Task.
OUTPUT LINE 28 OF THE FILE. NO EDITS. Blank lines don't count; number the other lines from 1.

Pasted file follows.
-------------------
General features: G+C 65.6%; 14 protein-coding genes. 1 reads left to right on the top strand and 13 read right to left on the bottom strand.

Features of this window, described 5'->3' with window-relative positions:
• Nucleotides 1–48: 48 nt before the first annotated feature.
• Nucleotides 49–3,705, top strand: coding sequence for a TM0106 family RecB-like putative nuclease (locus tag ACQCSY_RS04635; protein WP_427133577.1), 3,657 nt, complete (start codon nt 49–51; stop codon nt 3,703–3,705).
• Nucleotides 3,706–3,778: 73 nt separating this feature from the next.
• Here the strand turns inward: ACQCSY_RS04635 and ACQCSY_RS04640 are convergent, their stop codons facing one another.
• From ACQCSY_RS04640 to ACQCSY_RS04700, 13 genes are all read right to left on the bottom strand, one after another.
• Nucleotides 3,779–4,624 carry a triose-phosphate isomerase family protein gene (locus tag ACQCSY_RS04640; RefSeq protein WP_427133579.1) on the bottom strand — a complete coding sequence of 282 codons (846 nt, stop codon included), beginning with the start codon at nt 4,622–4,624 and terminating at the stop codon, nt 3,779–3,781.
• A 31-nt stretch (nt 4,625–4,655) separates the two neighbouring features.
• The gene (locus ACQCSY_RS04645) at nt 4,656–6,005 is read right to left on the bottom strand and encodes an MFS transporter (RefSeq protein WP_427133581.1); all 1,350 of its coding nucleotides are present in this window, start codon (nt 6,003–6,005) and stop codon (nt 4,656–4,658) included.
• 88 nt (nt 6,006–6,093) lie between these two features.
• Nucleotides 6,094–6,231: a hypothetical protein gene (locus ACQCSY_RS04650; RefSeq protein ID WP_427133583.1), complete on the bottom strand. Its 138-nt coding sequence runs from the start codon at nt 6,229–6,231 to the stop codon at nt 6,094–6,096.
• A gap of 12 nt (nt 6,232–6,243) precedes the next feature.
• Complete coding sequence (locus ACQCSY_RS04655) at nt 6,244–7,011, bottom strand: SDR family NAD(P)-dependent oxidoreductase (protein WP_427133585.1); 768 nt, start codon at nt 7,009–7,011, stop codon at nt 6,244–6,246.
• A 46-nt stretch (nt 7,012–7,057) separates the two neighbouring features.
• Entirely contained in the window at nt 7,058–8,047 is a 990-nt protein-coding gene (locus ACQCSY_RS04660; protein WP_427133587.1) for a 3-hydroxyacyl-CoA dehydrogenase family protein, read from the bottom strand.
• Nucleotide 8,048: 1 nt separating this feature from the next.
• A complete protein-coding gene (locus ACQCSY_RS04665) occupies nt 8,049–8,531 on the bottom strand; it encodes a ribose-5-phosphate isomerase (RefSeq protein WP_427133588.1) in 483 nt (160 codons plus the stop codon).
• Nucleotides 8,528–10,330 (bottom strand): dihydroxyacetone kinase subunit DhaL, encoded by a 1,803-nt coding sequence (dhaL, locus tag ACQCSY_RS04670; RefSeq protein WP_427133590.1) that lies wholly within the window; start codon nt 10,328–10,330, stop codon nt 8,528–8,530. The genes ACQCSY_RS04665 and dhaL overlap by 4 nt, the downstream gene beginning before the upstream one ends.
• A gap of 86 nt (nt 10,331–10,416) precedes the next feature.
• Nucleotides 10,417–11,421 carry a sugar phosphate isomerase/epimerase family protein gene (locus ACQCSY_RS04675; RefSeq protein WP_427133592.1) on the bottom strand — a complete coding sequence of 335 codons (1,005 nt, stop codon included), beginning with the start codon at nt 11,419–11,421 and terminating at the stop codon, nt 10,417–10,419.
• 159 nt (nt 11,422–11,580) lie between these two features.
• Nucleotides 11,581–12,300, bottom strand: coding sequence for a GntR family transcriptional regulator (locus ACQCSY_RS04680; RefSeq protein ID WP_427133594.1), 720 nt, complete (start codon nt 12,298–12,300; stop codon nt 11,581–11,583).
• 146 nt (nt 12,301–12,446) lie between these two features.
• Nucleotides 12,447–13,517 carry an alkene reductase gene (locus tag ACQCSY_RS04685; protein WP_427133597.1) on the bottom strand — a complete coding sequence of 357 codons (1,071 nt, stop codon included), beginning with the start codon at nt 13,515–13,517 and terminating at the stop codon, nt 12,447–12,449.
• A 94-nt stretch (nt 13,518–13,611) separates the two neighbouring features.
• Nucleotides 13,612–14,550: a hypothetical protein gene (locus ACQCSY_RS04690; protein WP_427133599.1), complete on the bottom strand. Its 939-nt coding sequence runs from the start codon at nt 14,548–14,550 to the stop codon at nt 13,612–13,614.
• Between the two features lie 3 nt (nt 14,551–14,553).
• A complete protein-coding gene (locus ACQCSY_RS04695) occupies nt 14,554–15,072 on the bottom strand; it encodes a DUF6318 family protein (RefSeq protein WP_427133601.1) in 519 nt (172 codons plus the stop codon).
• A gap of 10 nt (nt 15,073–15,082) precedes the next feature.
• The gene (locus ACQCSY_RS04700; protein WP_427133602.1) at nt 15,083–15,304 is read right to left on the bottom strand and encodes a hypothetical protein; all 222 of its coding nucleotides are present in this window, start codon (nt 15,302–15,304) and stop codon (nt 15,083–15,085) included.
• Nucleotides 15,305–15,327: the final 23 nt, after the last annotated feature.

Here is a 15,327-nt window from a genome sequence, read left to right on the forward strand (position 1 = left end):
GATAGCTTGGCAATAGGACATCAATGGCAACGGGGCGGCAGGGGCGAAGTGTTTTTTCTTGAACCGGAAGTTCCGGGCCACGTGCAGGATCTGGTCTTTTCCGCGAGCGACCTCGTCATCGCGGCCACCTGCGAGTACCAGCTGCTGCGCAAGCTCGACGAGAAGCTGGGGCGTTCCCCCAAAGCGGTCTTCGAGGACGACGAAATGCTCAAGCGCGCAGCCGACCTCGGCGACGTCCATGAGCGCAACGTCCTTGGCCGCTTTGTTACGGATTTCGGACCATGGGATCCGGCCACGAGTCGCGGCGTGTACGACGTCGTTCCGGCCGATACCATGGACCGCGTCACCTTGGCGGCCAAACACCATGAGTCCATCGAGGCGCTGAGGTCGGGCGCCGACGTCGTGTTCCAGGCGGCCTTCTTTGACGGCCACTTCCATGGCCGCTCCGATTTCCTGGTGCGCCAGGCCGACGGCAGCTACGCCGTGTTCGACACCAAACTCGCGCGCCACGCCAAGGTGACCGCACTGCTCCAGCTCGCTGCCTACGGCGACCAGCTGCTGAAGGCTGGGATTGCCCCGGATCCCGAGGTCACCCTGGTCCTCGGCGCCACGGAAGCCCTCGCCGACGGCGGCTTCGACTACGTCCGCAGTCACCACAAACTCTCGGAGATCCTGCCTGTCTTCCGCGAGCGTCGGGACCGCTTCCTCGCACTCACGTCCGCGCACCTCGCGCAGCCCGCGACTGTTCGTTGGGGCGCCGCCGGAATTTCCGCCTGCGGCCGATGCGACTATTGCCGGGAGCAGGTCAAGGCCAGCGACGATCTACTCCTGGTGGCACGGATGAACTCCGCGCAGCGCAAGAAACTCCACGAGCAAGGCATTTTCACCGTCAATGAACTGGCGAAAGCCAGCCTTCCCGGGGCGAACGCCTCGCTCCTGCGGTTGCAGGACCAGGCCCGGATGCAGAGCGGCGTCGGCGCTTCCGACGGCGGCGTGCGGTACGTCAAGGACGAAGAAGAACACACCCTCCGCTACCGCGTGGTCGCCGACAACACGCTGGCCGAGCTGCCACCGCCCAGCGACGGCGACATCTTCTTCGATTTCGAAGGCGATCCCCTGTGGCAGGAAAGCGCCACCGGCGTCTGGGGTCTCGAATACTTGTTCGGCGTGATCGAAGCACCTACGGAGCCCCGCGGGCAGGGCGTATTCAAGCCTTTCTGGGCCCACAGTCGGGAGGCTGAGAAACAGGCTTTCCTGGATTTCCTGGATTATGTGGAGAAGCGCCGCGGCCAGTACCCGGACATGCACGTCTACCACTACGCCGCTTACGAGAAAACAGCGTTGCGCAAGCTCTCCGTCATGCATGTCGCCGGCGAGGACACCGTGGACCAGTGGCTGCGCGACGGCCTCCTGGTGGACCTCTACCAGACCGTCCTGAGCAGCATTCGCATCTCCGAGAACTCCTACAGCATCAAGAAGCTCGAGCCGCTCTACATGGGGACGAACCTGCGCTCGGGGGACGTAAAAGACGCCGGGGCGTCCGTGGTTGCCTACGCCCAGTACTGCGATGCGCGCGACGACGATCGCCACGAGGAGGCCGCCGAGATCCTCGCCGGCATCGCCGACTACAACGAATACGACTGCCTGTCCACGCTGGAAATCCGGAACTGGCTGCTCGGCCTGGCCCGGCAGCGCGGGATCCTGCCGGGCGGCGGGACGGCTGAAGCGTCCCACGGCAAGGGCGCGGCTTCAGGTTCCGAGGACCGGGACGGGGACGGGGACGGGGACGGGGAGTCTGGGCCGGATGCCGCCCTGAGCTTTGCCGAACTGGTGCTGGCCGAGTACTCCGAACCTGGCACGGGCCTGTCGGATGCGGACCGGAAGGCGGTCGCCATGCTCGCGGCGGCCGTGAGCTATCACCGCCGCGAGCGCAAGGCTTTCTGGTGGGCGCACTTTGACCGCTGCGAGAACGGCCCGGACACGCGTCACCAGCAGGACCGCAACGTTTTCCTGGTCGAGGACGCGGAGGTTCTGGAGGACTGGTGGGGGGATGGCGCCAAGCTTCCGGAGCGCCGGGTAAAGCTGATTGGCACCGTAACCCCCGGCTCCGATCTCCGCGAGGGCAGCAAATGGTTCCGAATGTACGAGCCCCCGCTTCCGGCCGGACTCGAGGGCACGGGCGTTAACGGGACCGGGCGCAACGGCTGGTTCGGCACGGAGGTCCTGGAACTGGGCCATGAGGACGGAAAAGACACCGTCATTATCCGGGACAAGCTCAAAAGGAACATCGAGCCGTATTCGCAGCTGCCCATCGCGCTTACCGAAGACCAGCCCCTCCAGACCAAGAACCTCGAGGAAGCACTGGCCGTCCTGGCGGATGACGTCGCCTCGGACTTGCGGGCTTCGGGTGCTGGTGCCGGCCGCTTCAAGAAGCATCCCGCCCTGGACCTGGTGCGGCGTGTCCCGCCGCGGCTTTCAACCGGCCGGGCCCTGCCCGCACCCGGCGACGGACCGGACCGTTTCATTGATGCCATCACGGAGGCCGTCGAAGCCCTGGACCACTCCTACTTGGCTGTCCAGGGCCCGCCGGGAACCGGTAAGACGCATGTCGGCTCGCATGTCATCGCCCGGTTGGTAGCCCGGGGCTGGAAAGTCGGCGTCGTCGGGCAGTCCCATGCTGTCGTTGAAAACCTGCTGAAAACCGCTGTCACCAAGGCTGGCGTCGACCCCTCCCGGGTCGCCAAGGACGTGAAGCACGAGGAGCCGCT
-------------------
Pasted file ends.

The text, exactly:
• Between the two features lie 3 nt (nt 14,551–14,553).